Reshaping UK Industry: Growth Areas
Society has a tendency to change from one day to the next, with even the most bountiful times sometimes clouded by unanticipated perils. One of the best examples of this fickleness is, of course, the global economy, which can boom worldwide even as countries struggle with runaway inflation, poverty, and unequal wealth distribution. Even on a local scale, very little is guaranteed. Local councils can just as easily run out of money as any large bank.
In the UK, something called ‘stagflation’ – a portmanteau of the words ‘stagnation’ and ‘inflation’ – is causing problems for people up and down the country. Roughly described as a mix of price and interest rises as well as an absence of help for householders from the Bank of England, stagflation looks like the beginning of a long period of unease for millions of UK citizens. However, it’s not all bad news, as some industries are thriving, despite all of the above.
A quick summary from the Office of National Statistics claims that the imports and exports business grew from December 2021 to February 2022, with January to February of this year experiencing the largest increase of 25.4%. Research firm IBISWorld has a rather unusual take on the UK’s fastest-growing sectors, though, with festivals, saunas, trailer parks, and caravans featuring in the top ten.
Herein lies a bit of a problem with statistics: so many different metrics and definitions are used that it can be quite difficult to find real answers. To give an example, research from LinkedIn seems to suggest that, by virtue of the number of jobs available, e-commerce, healthcare, construction, and general freelancing are at least some of the most buoyant industries out there.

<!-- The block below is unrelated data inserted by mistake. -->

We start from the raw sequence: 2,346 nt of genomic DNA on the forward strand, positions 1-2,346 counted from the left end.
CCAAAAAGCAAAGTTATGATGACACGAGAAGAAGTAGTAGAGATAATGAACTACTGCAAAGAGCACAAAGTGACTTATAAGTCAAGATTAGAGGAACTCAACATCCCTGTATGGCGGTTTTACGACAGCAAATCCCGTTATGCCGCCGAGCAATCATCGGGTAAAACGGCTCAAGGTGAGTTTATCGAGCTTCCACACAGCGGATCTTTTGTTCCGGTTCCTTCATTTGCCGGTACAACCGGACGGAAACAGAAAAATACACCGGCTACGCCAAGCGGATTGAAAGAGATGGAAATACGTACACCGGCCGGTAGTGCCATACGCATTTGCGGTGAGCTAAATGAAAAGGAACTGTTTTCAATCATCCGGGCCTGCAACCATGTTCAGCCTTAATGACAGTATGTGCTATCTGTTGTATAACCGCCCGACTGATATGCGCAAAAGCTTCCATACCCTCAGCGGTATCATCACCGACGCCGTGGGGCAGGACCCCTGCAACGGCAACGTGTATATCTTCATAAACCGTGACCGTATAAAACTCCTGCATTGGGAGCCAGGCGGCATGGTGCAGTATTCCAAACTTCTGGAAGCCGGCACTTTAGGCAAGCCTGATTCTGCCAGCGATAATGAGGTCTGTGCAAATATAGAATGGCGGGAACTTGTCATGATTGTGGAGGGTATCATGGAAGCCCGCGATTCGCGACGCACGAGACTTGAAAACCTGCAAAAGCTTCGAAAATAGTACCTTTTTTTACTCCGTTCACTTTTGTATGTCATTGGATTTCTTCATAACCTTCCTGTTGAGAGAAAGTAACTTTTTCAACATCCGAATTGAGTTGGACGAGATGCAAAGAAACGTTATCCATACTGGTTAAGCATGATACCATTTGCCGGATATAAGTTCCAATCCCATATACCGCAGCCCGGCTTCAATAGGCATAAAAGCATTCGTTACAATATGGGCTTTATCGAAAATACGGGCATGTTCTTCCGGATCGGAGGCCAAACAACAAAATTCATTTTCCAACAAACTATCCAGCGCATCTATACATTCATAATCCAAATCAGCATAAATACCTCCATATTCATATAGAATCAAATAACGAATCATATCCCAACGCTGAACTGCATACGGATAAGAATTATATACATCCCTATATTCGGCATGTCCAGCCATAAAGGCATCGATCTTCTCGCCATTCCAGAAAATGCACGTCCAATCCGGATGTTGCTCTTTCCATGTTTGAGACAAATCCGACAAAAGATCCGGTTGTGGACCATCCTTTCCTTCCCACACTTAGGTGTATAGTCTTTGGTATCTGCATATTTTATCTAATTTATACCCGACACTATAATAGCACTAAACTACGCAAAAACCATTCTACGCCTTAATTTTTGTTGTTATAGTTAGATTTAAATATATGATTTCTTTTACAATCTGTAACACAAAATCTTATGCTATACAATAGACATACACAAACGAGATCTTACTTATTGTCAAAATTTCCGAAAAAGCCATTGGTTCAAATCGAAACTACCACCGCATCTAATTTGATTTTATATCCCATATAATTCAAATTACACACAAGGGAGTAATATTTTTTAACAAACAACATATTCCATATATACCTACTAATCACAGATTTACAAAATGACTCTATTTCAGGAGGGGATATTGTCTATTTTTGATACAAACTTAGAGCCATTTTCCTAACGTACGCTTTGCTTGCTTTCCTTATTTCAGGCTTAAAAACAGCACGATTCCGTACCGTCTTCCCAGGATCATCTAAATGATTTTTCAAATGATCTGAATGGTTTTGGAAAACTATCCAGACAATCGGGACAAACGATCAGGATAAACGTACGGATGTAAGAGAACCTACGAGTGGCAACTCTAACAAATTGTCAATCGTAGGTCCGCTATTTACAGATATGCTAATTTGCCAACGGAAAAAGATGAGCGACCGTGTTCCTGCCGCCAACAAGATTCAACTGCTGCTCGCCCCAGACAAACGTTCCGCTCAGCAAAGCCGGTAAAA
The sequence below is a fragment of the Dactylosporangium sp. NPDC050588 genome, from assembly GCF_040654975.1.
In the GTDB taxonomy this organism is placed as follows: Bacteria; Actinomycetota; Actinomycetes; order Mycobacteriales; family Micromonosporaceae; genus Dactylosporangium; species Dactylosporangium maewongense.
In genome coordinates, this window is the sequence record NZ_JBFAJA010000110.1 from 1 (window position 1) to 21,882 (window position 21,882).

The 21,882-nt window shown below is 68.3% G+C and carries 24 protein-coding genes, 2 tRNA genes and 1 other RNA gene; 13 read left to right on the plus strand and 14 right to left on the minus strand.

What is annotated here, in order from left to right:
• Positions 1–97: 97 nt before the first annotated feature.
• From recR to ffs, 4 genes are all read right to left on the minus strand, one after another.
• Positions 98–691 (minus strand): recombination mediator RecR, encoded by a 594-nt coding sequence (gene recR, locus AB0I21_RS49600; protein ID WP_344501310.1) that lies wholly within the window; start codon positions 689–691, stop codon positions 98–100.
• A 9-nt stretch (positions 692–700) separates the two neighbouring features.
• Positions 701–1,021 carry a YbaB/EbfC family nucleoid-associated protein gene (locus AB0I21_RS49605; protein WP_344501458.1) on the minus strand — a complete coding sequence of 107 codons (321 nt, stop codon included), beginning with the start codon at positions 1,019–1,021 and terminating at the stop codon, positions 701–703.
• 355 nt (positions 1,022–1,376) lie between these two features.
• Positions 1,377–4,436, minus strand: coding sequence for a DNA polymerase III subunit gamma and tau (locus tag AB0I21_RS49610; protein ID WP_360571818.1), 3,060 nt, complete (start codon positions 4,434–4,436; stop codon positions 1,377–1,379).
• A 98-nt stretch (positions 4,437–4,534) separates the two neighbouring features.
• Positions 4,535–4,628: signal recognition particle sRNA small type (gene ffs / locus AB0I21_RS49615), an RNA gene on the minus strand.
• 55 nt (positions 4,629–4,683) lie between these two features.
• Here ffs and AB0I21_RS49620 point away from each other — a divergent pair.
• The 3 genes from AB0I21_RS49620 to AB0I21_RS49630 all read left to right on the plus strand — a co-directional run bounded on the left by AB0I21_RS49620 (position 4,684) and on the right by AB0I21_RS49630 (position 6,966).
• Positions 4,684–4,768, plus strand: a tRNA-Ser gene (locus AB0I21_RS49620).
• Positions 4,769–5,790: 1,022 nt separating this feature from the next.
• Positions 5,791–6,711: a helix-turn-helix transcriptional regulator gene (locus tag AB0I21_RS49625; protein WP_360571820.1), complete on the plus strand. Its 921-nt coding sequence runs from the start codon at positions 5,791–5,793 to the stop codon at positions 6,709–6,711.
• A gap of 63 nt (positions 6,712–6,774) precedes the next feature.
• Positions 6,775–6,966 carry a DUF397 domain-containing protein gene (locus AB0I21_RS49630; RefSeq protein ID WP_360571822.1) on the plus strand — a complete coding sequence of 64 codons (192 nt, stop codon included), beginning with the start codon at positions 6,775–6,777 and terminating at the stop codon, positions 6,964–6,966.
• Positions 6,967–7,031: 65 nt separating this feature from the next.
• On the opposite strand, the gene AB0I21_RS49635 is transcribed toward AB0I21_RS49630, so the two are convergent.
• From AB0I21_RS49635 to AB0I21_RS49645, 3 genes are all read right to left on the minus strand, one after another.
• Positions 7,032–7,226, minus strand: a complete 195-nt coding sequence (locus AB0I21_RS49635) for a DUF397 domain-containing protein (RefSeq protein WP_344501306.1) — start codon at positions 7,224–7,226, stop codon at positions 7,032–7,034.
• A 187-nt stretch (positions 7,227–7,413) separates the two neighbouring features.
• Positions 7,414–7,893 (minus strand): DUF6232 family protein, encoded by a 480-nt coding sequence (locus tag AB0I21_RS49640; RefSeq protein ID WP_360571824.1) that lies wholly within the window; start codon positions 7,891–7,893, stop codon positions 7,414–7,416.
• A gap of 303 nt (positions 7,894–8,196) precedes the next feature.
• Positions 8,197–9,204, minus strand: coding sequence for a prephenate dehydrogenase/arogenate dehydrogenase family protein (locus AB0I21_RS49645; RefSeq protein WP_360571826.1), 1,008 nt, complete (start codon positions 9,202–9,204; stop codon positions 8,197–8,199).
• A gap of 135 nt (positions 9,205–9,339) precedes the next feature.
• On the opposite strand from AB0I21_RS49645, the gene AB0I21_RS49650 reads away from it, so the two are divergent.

One thing that’s certain is that tourism and entertainment continue to support large parts of the UK economy. Passenger transport, airports, rail, nightclubs, and hotels all experienced revenue growth in the triple digits at the beginning of 2022, again, according to IBISWorld. Festivals posted huge growth of 861%, as well, suggesting that getting out of the house is now almost as popular with Brits as staying inside.
One of the country’s oldest pastimes, gambling, remains a growth area, too. Casinos and betting outlets contributed £7.7 billion to the wider economy in 2019, which includes the online version of the activity.
Games provided by operators such as PlayFrank Casino and Casino Planet include some of the best RTP slots in the UK (return-to-player percentages describe how often a game pays out), which means that players get more game time for their money. The fact that many of these same websites offer bonuses for making an account and sticking around ensures that the casino industry enjoys high customer retention rates, too, something that can be a difficult thing to achieve in saturated markets like retail.
The UK gambling industry provides around 46,000 jobs, a number that continues to rise in tandem with the popularity of online casino games. However, when the figures from all relevant territories are combined, including gambling havens Alderney and Gibraltar, that figure increases to as much as 100,000 positions. The advent of mobile gambling is one of the main drivers behind this growth.
Overall, while things do seem gloomy for householders, British business may yet provide a way out of the current economic funk.